The non-profit Tartu Women’s Shelter was founded on July 8th, 2002 and aims to help battered women (and their family members) and reduce the risk of repeated models of violence. On Nov 25th of that year the organisation opened its doors, becoming the first and only shelter in Estonia that focused on supporting women suffering from violence in their homes.
The shelter aims to create conditions for stopping the mechanisms of domestic violence, to enable rehabilitation and resocialisation of survivors and reduce the risk of repeated violence. The shelter offers the comprehesive assistance that is needed by women trying to break the cycle of domestic violence. This inclues a 24-hour hotline, a safe place for mental and physical recovery, psychological and legal assistance, information about violence-free alternatives, etc. The shelter also maintains close contact with other services and officials (e.g. the police, doctors, psychologists, psychiatrists) to broaden the services available to clients. WSIC has held over 200 Public lectures and trainings provided to: social workers in the city, police officers, medical providers, students etc.
Assistance is provided to clients based upon their particular circumstances, and roughly can be divided into three groups:
- Women who are staying – These are women who most likely will not exit their situation, for one reason or another, so that the focus is to provide support so that the client can help her partner change.
- Who who are prearing to leave – Many of our clients who should leave their partner are not able to do it the first time we provide assistance. In there case, our assistance helps build the courage to break free from the unhealthy relationship.
- Women looking to start a “new life” – For women who have decided that the situation cannot improve and they want to leave we provide all the assistnace possible in helping them make this transition. This includes emotional and psychological support to increase their coping skills as well as technical/material support such as finding housing, employment or applying for for available public subsidies.
Our organization recognized early on that for many women in abusive relationships, their freedom to communicate with us is limited – which is why we have developed a range of methods of communication. Along with the 24-hour hotline mentioned above, we also have developed a special web page (www.naistetugi.ee) that contains all kinds of relevant information about domestic violence and helping institutions. A third method is a discrete e-mail-counselling service that can be used (via firstname.lastname@example.org ).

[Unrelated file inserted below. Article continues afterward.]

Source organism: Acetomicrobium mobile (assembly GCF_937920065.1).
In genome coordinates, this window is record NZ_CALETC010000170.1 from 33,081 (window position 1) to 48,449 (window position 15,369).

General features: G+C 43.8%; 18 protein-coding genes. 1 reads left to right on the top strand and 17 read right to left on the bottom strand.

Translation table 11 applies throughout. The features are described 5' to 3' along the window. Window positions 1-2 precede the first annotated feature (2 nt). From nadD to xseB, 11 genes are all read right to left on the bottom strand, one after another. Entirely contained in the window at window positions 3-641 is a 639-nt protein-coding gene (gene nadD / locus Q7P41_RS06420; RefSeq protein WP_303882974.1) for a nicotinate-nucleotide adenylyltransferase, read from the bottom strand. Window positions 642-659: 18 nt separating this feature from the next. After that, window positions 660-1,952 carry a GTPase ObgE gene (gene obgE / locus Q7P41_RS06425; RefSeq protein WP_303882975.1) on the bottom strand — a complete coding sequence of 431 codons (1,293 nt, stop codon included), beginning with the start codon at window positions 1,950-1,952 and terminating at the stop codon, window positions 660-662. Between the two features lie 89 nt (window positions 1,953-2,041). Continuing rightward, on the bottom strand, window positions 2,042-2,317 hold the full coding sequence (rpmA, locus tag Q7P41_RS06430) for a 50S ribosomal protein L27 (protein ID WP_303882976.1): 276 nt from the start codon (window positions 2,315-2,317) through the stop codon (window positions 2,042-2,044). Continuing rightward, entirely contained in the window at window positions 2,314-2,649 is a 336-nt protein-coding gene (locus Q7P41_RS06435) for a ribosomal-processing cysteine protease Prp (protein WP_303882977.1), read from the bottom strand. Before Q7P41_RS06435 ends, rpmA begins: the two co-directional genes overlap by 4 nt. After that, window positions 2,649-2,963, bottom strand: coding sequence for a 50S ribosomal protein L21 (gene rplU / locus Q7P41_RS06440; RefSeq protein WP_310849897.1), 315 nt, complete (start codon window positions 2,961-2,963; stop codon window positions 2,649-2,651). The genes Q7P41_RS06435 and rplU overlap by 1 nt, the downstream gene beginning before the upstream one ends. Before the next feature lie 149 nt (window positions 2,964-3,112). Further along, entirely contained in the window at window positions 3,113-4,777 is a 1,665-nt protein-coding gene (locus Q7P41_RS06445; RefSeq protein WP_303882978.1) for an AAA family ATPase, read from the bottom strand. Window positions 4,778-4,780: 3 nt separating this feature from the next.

Awareness raising has also become a very important part of our work. The Women’s Shelter has organized several big public awareness raising campaigns, such as two big poster campaigns “When love hurts” (2003 and 2005) in Tartu. The workers of the shelter have also given numerous interviews for local radio and TV-stations, newspapers and popular magazines and written articles for various media channels.
To make best use of our limited resources, one of our approaches has been to make available good training materials and books on domestic violence by translating them into Estonian and publishing them on our web page as well as in printed form. To date we have published two great books: “Why does he do that? Inside the minds of angry and controlling men” by Lundy Bancroft, and “The batterer as parent” by Lundy Bancroft and Jay G. Silvermann. We have also translated the European Trauma Network webpage http://www.join-the-net.eu/website/index.php?id=269.